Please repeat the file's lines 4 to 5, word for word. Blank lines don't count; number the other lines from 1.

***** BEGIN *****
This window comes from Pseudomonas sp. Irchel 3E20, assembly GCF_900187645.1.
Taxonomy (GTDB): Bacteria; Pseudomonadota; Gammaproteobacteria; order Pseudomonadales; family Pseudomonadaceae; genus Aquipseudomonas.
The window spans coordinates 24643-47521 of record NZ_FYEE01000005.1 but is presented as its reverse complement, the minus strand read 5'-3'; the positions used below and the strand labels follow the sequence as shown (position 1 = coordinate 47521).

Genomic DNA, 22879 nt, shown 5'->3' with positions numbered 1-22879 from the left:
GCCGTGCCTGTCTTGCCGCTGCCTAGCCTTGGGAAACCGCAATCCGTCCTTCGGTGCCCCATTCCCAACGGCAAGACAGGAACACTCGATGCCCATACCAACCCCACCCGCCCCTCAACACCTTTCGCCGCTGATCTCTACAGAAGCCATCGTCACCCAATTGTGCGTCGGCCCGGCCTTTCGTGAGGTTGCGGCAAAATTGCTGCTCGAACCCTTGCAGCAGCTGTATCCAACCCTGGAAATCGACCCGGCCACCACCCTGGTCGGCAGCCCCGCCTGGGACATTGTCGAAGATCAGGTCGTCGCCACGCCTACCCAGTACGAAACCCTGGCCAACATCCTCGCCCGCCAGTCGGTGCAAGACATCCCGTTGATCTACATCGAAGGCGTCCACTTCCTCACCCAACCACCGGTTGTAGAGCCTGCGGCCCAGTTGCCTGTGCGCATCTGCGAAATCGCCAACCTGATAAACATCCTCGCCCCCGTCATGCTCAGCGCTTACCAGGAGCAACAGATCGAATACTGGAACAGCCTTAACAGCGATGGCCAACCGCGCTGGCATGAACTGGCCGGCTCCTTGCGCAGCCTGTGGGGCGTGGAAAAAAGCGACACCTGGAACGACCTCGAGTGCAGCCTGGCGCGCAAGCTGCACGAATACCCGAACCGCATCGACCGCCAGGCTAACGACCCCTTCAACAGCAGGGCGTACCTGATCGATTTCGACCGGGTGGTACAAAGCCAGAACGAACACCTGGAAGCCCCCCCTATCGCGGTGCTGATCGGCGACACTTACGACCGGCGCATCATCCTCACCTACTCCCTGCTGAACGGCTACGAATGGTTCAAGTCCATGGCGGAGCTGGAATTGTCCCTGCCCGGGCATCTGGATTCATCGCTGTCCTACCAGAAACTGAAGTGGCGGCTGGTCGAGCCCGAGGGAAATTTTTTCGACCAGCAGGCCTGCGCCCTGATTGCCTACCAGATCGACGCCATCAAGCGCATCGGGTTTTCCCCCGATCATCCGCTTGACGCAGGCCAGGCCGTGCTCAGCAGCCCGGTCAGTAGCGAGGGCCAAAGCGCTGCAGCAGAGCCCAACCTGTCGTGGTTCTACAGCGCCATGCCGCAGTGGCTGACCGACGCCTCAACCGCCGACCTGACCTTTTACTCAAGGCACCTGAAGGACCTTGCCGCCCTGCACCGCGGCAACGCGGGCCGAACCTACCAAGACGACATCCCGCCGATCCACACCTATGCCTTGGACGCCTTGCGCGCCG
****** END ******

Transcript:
Genomic DNA, 22879 nt, shown 5'->3' with positions numbered 1-22879 from the left:
GCCGTGCCTGTCTTGCCGCTGCCTAGCCTTGGGAAACCGCAATCCGTCCTTCGGTGCCCCATTCCCAACGGCAAGACAGGAACACTCGATGCCCATACCAACCCCACCCGCCCCTCAACACCTTTCGCCGCTGATCTCTACAGAAGCCATCGTCACCCAATTGTGCGTCGGCCCGGCCTTTCGTGAGGTTGCGGCAAAATTGCTGCTCGAACCCTTGCAGCAGCTGTATCCAACCCTGGAAATCGACCCGGCCACCACCCTGGTCGGCAGCCCCGCCTGGGACATTGTCGAAGATCAGGTCGTCGCCACGCCTACCCAGTACGAAACCCTGGCCAACATCCTCGCCCGCCAGTCGGTGCAAGACATCCCGTTGATCTACATCGAAGGCGTCCACTTCCTCACCCAACCACCGGTTGTAGAGCCTGCGGCCCAGTTGCCTGTGCGCATCTGCGAAATCGCCAACCTGATAAACATCCTCGCCCCCGTCATGCTCAGCGCTTACCAGGAGCAACAGATCGAATACTGGAACAGCCTTAACAGCGATGGCCAACCGCGCTGGCATGAACTGGCCGGCTCCTTGCGCAGCCTGTGGGGCGTGGAAAAAAGCGACACCTGGAACGACCTCGAGTGCAGCCTGGCGCGCAAGCTGCACGAATACCCGAACCGCATCGACCGCCAGGCTAACGACCCCTTCAACAGCAGGGCGTACCTGATCGATTTCGACCGGGTGGTACAAAGCCAGAACGAACACCTGGAAGCCCCCCCTATCGCGGTGCTGATCGGCGACACTTACGACCGGCGCATCATCCTCACCTACTCCCTGCTGAACGGCTACGAATGGTTCAAGTCCATGGCGGAGCTGGAATTGTCCCTGCCCGGGCATCTGGATTCATCGCTGTCCTACCAGAAACTGAAGTGGCGGCTGGTCGAGCCCGAGGGAAATTTTTTCGACCAGCAGGCCTGCGCCCTGATTGCCTACCAGATCGACGCCATCAAGCGCATCGGGTTTTCCCCCGATCATCCGCTTGACGCAGGCCAGGCCGTGCTCAGCAGCCCGGTCAGTAGCGAGGGCCAAAGCGCTGCAGCAGAGCCCAACCTGTCGTGGTTCTACAGCGCCATGCCGCAGTGGCTGACCGACGCCTCAACCGCCGACCTGACCTTTTACTCAAGGCACCTGAAGGACCTTGCCGCCCTGCACCGCGGCAACGCGGGCCGAACCTACCAAGACGACATCCCGCCGATCCACACCTATGCCTTGGACGCCTTGCGCGCCG